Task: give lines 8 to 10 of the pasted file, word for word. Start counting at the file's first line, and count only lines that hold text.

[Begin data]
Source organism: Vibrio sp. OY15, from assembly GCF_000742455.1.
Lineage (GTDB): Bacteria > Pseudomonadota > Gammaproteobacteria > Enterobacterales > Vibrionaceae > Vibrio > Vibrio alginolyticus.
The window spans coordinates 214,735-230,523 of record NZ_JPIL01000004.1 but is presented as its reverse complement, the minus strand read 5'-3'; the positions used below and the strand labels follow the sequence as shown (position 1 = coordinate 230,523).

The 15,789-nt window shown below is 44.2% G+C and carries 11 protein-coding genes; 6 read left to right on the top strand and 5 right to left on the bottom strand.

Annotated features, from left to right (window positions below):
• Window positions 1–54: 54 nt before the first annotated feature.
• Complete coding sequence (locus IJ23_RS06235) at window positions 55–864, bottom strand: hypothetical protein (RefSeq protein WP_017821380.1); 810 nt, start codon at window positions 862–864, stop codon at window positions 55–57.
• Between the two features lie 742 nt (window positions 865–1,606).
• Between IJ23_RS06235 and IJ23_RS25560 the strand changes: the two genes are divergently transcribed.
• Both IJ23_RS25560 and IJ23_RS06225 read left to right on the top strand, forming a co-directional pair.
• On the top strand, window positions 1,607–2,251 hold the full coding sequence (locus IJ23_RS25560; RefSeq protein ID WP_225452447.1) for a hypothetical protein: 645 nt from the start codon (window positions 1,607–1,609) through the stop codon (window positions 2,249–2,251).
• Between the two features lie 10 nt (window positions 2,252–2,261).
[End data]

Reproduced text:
• Between the two features lie 742 nt (window positions 865–1,606).
• Between IJ23_RS06235 and IJ23_RS25560 the strand changes: the two genes are divergently transcribed.
• Both IJ23_RS25560 and IJ23_RS06225 read left to right on the top strand, forming a co-directional pair.